Times & Free Press Opinion  

Free Press Editorial

Opinion Today Opinion Review Opinion Archive

Bush, Florida and 14th Amendment

Having long favored Gov. George W. Bush for president of the United States, we were pleased that the unfortunate election impasse in Florida was finally settled in his favor.

It came following a ruling by the Supreme Court of the United States. But it is ironic that part of the court's decision leading to Gov. Bush's victory was based on an "alleged" amendment of the Constitution of the United States that has never been legally ratified!

It's a complex story, one that legal authorities prefer to ignore. But it is a very significant one.

Beginning with President Lincoln

It goes all the way back to President Abraham Lincoln and the events that followed his assassination.

The Confederate states seceded from the Union with the contention that they had joined the United States by peaceful sovereign decision and thus had the right to separate from it by peaceful sovereign decision.

President Lincoln disagreed. He fought the War Between the States with the contention that the Union could not be dissolved -- and that the Confederate states never left the Union.

The Confederacy was defeated, with Mr. Lincoln's position being ratified by force.

During the war, on Jan. 1, 1863, Mr. Lincoln issued the Emancipation Proclamation "to free the slaves." But it did not apply nationwide -- only to the portions of the Confederate states that were not then actually under Union control.

The 13th Amendment

To give real legal effect to the abolition of slavery throughout the whole nation after the war, the 13th Amendment of the Constitution was proposed. It was ratified by three-fourths of the states, including former Confederate states.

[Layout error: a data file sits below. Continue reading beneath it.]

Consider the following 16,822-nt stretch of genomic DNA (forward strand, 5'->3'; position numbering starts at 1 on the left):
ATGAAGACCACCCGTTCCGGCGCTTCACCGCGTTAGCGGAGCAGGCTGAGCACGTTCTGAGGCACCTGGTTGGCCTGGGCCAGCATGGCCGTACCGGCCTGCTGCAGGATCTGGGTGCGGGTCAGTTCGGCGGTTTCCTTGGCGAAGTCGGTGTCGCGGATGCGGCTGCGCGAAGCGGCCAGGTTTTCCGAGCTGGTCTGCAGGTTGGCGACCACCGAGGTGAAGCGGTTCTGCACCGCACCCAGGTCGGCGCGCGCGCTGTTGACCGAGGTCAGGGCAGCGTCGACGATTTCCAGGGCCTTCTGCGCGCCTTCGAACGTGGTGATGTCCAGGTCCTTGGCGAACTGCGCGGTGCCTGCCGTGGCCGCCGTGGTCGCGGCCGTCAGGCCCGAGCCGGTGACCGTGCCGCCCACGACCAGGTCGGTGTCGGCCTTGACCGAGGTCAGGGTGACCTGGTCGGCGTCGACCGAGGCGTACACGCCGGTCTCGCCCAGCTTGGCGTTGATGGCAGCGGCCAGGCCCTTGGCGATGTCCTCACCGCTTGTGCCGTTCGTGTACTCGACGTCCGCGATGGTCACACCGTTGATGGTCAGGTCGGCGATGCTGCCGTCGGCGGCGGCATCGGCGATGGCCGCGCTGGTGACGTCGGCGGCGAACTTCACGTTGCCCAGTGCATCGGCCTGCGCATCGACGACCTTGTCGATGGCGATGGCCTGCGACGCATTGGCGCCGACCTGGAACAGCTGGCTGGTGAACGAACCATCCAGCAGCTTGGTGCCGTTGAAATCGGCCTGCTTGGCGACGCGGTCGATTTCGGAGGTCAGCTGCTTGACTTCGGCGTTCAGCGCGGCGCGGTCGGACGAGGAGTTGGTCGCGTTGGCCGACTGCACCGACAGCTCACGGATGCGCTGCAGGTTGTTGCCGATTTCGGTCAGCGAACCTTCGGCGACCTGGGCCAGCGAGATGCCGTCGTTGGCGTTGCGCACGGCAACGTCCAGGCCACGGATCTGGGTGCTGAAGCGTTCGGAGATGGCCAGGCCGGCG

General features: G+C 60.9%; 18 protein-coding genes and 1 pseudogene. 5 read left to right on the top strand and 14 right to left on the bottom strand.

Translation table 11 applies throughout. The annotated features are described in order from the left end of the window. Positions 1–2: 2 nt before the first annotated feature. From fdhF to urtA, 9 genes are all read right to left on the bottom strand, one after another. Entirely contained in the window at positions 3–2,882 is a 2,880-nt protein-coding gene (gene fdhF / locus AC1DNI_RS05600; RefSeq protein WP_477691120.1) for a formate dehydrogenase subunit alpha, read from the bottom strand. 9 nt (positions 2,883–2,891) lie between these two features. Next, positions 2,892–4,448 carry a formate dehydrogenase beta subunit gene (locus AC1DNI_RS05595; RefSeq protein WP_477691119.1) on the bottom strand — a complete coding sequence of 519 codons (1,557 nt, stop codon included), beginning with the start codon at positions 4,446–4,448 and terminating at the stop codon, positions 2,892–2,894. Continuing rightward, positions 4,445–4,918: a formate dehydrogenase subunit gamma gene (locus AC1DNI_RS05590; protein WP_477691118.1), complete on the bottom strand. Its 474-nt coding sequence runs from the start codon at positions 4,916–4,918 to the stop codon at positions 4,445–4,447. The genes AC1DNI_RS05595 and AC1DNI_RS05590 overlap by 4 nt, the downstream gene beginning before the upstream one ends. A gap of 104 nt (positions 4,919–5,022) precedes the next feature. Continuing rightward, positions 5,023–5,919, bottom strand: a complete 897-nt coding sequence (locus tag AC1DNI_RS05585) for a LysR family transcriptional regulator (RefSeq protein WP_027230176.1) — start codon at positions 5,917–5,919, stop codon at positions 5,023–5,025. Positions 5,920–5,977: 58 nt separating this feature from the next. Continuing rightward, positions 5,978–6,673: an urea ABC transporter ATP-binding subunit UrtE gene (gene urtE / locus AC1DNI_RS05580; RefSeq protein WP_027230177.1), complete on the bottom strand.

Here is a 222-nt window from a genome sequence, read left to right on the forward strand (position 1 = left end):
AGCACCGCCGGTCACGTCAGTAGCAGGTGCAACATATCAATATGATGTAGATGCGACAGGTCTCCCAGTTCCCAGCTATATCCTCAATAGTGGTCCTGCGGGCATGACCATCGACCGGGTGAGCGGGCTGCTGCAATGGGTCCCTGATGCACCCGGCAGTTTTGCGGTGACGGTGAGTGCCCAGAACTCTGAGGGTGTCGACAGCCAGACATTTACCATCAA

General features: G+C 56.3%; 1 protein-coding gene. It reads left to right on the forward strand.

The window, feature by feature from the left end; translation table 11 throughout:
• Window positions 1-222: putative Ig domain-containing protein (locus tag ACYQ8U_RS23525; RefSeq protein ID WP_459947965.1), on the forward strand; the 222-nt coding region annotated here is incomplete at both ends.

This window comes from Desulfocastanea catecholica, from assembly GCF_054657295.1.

That, of course, underlined Mr. Lincoln's contention that "the erring sisters" had never departed from the Union.


But after Mr. Lincoln's assassination, "Radical Republicans" in Congress discarded his conciliatory policies to impose a harsh "Reconstruction" on the South. (That is what brought about the politically Democratic "Solid South" that did not materially erode so far as presidential politics were concerned until 1948.)

The Radical Republican Reconstruction program demanded of the South, among other things, ratification of the proposed 14th Amendment.

It includes a very important principle that today is widely applauded: "equal protection of the laws."

That principle was asserted in November 2000 as the basis for part of the Supreme Court's decision in the recent Florida election case.

14th never legally ratified

But the 14th Amendment was not legally ratified -- and has not been ratified to this day!

The Southern states, which were considered to be "in" the United States to adopt the 13th Amendment, refused to ratify the 14th Amendment. That prompted the Radical Republicans to declare that they were "out" of the Union -- until they did ratify!